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Computer programs aim to help student reading skills

LaGRANGE – Troup County Schools are using technology to get student reading scores back on track this year with new programs.

The Troup County Board of Education reviewed two programs that just started this year that aim to help students who are falling behind in their reading skills. These programs, titled Read 180 and System 44, use a combination of personal reading time, teacher-directed reading, and computer-based programs to raise student reading levels.

“Read 180 is a web-based intervention program,” said Assistant Superintendent Karen Cagle, who is over curriculum instruction and professional learning. “It is not for all students. … It is an intervention for students who are struggling with reading.”

The Read 180 program is for students in grades 4 through 12 that need a boost to get to the reading level that corresponds with their grade level. It aims to increase reading comprehension, vocabulary, communication and writing skills. The program works side by side with the other new program, System 44.

“System 44 is a software, web-based intervention program, and it’s more basic,” said Cagle. “… It is for students who are still struggling to conceptualize the 44 sounds, and how they fit together to form words and reading (those words).”

System 44 is for students in grades 3 through 8 who score three or more grade levels behind on their lexile scores. These lexile scores come from the English Language Arts section of the Georgia Milestone Assessments. Students may start out in System 44 and later progress to Read 180. According to initial testing, 60 percent of students in the program, or 939 students from Troup County, score more than three grade levels behind. Program coordinators are optimistic about the programs’ progress so far.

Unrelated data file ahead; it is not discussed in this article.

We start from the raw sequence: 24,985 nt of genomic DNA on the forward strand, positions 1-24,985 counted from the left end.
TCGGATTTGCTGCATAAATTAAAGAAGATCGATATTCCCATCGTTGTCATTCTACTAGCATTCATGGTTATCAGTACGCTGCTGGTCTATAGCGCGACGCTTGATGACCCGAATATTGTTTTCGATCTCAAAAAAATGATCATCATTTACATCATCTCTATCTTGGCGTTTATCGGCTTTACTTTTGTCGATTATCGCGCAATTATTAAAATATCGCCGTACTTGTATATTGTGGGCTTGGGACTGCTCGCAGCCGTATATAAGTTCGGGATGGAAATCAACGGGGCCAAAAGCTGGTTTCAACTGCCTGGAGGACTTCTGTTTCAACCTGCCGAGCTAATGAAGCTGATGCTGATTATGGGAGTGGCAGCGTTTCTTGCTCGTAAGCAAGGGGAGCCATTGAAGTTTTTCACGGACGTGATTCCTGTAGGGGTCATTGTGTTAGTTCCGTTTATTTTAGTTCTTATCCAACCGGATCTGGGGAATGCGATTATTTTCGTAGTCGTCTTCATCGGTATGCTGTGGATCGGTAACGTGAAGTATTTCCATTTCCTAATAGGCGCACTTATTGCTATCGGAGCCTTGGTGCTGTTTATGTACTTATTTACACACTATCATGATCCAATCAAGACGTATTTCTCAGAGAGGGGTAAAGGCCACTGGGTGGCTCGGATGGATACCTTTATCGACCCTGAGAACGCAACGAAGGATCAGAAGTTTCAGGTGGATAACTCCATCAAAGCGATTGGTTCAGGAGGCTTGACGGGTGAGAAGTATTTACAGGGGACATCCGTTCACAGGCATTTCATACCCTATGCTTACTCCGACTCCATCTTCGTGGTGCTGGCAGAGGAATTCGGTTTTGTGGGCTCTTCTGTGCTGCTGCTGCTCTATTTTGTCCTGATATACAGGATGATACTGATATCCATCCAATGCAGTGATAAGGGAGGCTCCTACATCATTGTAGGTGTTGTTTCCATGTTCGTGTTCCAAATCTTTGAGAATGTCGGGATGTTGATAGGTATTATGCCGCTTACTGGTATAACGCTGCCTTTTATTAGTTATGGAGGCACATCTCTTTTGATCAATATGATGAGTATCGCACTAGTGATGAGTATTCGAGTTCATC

“This has been exciting,” said Gail Sherman, the Read 180 and System 44 coach. “… (The computer program) is adaptive technology which means if I am on a computer, and Mrs. Cagle is on the computer, and I’m reading at a second grade level, the computer adapts to the answers I give. If she is on a fifth grade level, it adapts, so that it appears like we are doing the same thing, but we’re not.”

Teachers at the elementary, middle, and high schools were taught to use the programs in July and were given additional training in September once they had actually seen how the program worked for students. Currently, there are 1,376 students in Read 180 and 440 students in System 44.

“There is definitely a need for some intervention to assist those students to get to where they need to be, so that they can do the work in science, do the work in social studies, and so forth,” said Albert Morton, program manager.

The programs have received funding from the school board as well as the Callaway Foundation. This funding went toward hardware, software and teacher training for implementation of the program.

The program has faced several setbacks in its implementation, like lag time on computers caused by an old firewall system and the realities of scheduling at different grade levels. The school board approved the purchase order for an iBoss Secure Web Gateway from Howards Technology Solutions for $115,360 at Thursday’s meeting that they hope will help solve the current issues while maintaining a stable web environment for students.

“It’s a good program, and we hope to make it a success,” saidboard member Ted Alford. “We are working hard at it, anyway.”

The board expects to review the results for the programs’ success for the first half of the school year in January when the results of December assessments should be available, but the program coordinators are monitoring the progress of the programs closely using reports from teachers, school monitoring, and district meetings all on a weekly basis.